Banking Committee passes Credit Card Act | Credit Lifesaver

March - 2009

Banking Committee passes Credit Card Act

Tuesday early evening , March 31, 2009.

Banking Committee Passes Dodd’s Sweeping S414 Legislation to Reform Credit Card Industry in a narrow 12-11 vote.


Senator Chris Dodd (D-CT), Chairman of the Senate Committee on Banking, Housing, and Urban Affairs.

Senator Chris Dodd (D-CT), in an obvious attempt to clear his image from last week’s AIG gaffe, announced today that the Committee passed comprehensive legislation S414 he authored to protect consumers from confusing, misleading and predatory practices by credit card companies.  Having fought to reform the credit card industry for over two decades, Dodd wrote the Credit Card Accountability, Responsibility and Disclosure Act, a version of which he introduced in 2004, to provide tough new protections for consumers who are treated unfairly by their credit card companies, some of whom are encountering financial ruin as a result.

“Economic recovery will only come when we put an end to the abusive practices that continue to drive so many Americans deeper and deeper into debt.  It is the right thing to do for our families, and the right thing to do for our economy. Seizing that moment starts today - and it starts with reforming credit card practices.  I commend the Banking Committee for passing this legislation, and am determined to see this bill pass the United States Senate and become law.” Senator Dodd added.

In essence, the Credit CARD Act will help protect American consumers by bringing an end to wrongful credit card practices.

Among other provisions, the legislation will:

  * Protect consumers from “any time, any reason” interest rate increases and account changes;
  * Prohibit unfair application of card payments;
  * Protect cardholders who pay on time;
  * Limit abusive fees and penalties;
  * Prohibit issuers from using a consumer’s card history with another creditor to raise interest rates (“universal default” ban);
  * Prohibit issuers from charging interest on debt that has already been repaid;
  * Ensure that cardholders are informed of the terms of their account; and
  * Protect young consumers from aggressive credit card solicitations.

From Senator Dodd’s website the following is the outline of how the bill will work to address problematic credit card practices:

PROBLEM: CONFUSING TERMS AND CONDITIONS. Credit card disclosures used to be one page; now they are often 30 pages, and written in a way that most people can’t understand.

SOLUTION: The Dodd Bill Provides Enhanced Disclosures of Card Terms and Conditions

  * Requires issuers to give 45 days notice of any interest rate increase, to provide disclosures upon card renewal when the card terms have changed, and to provide full disclosure in billing statements of payment due dates and applicable late payment penalties.


PROBLEM: EXORBITANT FEES AND INTEREST. Credit card companies gouge consumers with many unreasonable fees and interest. They can charge over-limit fees over and over again during one billing cycle. They can charge a fee to pay depending on the payment method (“pay to pay”). And they can even charge interest on fees and not just the outstanding balance.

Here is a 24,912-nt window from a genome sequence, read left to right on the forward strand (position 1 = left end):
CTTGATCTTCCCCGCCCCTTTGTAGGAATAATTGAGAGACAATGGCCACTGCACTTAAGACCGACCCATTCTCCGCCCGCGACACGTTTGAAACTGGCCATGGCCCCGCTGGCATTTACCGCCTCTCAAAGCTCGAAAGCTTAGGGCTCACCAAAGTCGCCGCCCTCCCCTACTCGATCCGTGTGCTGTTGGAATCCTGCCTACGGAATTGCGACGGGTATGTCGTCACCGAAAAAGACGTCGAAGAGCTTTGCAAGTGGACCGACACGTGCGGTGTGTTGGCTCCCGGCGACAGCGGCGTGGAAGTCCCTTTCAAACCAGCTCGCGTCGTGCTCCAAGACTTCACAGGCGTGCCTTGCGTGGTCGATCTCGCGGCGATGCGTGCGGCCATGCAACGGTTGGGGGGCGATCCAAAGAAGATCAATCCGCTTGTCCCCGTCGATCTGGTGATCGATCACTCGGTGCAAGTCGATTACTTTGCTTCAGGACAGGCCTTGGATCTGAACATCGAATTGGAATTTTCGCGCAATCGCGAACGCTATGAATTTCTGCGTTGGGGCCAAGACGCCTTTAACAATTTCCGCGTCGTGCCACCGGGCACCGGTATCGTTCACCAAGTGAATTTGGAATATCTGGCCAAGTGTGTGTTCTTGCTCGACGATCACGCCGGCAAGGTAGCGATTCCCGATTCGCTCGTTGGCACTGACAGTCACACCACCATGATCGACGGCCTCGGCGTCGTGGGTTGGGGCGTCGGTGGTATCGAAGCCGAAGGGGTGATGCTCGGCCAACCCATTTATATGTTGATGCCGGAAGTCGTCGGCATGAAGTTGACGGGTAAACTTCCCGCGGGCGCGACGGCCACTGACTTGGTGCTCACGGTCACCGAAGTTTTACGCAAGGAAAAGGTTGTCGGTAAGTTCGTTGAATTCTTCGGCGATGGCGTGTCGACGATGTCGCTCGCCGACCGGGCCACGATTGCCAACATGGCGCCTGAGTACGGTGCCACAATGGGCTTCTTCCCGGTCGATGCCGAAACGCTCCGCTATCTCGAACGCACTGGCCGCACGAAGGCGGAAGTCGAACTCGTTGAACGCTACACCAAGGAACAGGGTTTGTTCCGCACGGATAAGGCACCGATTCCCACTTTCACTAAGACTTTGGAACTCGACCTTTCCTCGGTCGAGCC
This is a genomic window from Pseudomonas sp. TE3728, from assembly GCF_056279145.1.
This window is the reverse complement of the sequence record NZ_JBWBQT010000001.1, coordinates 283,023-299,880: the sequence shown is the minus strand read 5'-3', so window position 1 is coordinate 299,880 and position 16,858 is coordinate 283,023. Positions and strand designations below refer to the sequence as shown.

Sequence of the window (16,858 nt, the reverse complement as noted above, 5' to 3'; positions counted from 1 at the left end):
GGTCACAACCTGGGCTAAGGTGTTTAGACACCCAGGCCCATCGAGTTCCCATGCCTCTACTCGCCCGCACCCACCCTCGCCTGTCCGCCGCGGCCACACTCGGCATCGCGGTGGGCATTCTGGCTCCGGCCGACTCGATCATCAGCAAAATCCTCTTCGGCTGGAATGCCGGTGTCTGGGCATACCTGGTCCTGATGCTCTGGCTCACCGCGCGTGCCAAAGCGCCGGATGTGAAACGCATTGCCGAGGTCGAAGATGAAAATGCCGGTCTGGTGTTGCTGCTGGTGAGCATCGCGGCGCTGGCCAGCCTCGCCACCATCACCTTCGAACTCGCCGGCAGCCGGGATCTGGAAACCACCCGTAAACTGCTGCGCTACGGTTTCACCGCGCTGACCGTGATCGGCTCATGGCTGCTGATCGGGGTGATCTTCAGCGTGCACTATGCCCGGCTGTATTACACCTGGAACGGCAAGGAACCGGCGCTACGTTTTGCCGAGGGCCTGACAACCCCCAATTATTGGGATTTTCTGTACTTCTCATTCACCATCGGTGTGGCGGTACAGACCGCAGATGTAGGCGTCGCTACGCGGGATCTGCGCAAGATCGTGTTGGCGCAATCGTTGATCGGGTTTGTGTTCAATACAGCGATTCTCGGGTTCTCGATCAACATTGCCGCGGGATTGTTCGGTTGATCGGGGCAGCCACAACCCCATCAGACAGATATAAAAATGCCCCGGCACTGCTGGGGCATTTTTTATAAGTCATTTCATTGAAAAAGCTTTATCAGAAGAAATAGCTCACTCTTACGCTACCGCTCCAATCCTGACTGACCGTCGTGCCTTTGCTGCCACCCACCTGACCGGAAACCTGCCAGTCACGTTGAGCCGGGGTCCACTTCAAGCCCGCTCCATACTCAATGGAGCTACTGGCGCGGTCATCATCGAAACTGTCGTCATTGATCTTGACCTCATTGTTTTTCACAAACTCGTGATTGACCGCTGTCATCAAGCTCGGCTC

SOLUTION: The Dodd Bill Prohibits Exorbitant and Unnecessary Fees and Rates.

  * Prohibits credit card companies from (1) charging more than one over-limit fee per billing cycle, (2) charging a fee to allow a consumer to pay a credit card debt, and (3) charging interest on credit card transaction fees.


PROBLEM: “ANY TIME, ANY REASON” RATE INCREASES. Credit card companies insert a clause into most contracts that allows them to raise consumers’ rates at any time, for any reason.

SOLUTION: The Dodd Bill Bans “Any-time, Any-reason” Increases in Interest Rates.

PROBLEM: YOUTH MARKETING. Young people aren’t protected from the predatory practices of credit card companies that run aggressive mailing and marketing campaigns on college campuses.

SOLUTION: The Dodd Bill Ensures Adequate Safeguards for Young People.

  * Prohibits credit card companies from issuing credit cards to people under age of 21 unless they show they can repay the credit extended or complete a certified financial literacy course.


PROBLEM: “DOUBLE CYCLE BILLING.” Credit card companies can charge interest on debt that was paid on time (e.g., if you have a $1,000 balance and pay $900 toward that balance, you can still be charged interest on the entire $1,000 instead of just the $100 difference that you owe.)

SOLUTION: The Dodd Bill Prohibits Double Cycle Billing.

PROBLEM: “UNIVERSAL DEFAULT.” Credit card companies can increase interest rates and terms for reasons unrelated to a cardholder’s behavior on that card. So if a consumer pays a gas bill late, credit card companies can raise the interest rate on the consumer’s credit card.

SOLUTION: The Dodd Bill Prohibits Universal Default.

PROBLEM: INDUSTRY OVERSIGHT NEEDS TO BE STRENGTHENED. Federal banking regulators have been slow to prevent credit card companies from engaging in predatory practices against consumers.

SOLUTION: The Dodd Bill Requires Regulators to Be Strong Cops on the Beat.

  * Requires banking regulators to evaluate the policies and procedures of card issuers to ensure compliance with strong consumer protections mandated by the Dodd bill.

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